Avebury burial mound© 2003
I did it! I did it! I made it to the long barrow (stone age burial mound) at Avebury!
After I'd visited the local pub, the Red Lion, of course!
I'd eyed it up once or twice before but decided it was too far for me to manage. This time I half decided to get there then having parked in the pull in on the main road from which I could actually see it in the misty blue distance, I graphically recalled the pain it would cause me. So being the coward I am I drove off and went to visit Silbury hill again.
It was built 4400 years ago and at 100 feet high is the largest man made hill in the world. Although its true purpose is still a mystery, I am convinced it was nothing more than a way for the druids to get closer to their Gods, either for the purposes of worship or possibly sacrifices. I left Silbury, only 3 or 4 hundred yards from the long barrow, and at the last moment pulled in yet again by the entrance gate to it. I had decided. I was going to do it.
If you look closely you can see the barrow (burial mound) slightly to the right of the path on top of the hill
It was only a mile or so away, but up a steep dusty incline. As I passed one or two people on their way down with comments such as "This had better be worth it!" much to their amusement I plodded stalwartly upward and onward. At first I had something to aim for as the burial mound could be seen and beckoned me with the mystery of history (blimey, that rhymed!). But then the track dipped sharply down and my goal disappeared. By now I was getting tired, staggering sideways and my hair was wildly windswept, making me, I should imagine a mildly alarming figure! As a group of new age hippies passed I said "It had better be true that there's a pub up there!". They all laughed and one girl said "you look as though you need a pint!"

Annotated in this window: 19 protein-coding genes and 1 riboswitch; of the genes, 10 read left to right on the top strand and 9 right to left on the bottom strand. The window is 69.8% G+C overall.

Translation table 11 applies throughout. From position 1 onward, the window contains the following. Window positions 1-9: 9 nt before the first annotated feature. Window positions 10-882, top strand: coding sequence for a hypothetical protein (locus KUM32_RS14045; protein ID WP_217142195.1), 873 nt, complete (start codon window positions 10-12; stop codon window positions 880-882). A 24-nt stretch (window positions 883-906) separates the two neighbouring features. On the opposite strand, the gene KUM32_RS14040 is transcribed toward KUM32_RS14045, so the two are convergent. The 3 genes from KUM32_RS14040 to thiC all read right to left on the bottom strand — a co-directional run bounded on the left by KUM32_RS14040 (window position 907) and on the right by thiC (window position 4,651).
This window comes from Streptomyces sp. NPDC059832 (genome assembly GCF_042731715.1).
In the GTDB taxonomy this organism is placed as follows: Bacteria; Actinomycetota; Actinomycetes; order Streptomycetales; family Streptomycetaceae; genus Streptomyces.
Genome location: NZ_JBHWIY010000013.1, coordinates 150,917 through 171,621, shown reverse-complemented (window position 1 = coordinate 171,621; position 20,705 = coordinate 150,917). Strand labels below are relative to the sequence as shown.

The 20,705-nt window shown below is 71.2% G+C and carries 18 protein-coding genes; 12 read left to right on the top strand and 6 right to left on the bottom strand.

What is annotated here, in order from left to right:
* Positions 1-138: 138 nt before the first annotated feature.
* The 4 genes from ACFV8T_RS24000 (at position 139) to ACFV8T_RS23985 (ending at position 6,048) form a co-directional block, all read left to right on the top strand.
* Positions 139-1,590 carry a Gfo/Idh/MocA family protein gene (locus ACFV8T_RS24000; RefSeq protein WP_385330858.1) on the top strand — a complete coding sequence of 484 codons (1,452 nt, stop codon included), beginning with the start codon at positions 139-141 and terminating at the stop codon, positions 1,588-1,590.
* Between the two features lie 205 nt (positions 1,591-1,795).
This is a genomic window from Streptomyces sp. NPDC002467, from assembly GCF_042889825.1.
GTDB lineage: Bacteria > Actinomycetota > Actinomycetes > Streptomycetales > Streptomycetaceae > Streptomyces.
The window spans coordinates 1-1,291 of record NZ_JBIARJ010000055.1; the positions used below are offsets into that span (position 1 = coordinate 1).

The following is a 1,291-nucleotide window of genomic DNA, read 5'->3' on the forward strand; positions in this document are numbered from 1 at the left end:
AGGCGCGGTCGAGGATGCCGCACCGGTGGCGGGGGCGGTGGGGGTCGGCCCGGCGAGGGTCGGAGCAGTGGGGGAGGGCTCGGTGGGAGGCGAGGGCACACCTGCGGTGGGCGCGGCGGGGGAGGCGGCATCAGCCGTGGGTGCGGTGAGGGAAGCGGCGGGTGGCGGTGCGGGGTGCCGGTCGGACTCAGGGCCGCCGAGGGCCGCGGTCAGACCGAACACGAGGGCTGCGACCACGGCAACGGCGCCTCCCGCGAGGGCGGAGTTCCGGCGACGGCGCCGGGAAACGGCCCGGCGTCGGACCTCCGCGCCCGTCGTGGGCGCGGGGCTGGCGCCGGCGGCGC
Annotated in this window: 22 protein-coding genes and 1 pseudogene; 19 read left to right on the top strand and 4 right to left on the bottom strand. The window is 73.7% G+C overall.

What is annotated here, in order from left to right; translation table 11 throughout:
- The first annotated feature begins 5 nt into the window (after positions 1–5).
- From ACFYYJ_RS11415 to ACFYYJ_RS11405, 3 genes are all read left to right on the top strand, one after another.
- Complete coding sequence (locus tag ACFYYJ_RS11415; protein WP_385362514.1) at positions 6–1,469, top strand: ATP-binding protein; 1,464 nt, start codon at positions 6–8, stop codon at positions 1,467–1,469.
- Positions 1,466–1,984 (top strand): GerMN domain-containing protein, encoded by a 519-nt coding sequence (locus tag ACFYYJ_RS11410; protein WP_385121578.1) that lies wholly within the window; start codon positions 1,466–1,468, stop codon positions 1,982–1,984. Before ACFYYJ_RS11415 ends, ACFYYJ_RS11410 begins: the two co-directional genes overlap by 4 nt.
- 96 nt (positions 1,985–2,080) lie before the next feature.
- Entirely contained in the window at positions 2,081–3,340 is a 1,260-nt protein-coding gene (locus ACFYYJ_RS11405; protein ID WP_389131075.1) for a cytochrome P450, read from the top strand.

Then finally I arrived. I turned to see how far I had come, looking for the Range Rover. It was almost invisible, a small blue dot in the distance!
Look how far I'd walked! Don't forget one of my legs is paralysed. I was getting exhausted!
Blimey, I hope I had the strength to get down again or there would be extra remains discovered here in the morning! The tomb was built around 3500 BC, about 5500 years ago. It is 300 feet long with the burial chamber at one end. It was in use for around a thousand years with up to 50 people were buried there, clearly not all the local community. It is thought it was used by the ruling clan. An eery atmosphere pervaded the place, the guardian stones surrounding the entrance silently keeping their age-old secrets of strange burial rituals and the grief of those left behind.
Entrance to the tomb
I tentatively crept down the two stone steps leading to the entrance marvelling at the centuries, no millennia of wear on them. I shut my eyes and tried to imagine the dress and looks of those involved. Scary! Inside were 5 separate stone chambers, each now unblocked for the tourist's satisfaction. Most of the large stones were local, but the smaller infill ones were brought from 30 miles away! After emerging from this almost spiritual experience, I clambered up to the top of the mound and was greeted by the most fantastic view of the Wiltshire countryside.
To the left was Silbury hill, to the right was my car (!) and across the rolling downs could be seen bright yellow fields of rape glistening in the bright sunlight. By now my solitude had been broken by the arrival of several tourists, some American and some English. As I chatted to two women from Birmingham (UK) it transpired that one had actually bought something from my old antique shop! Small world.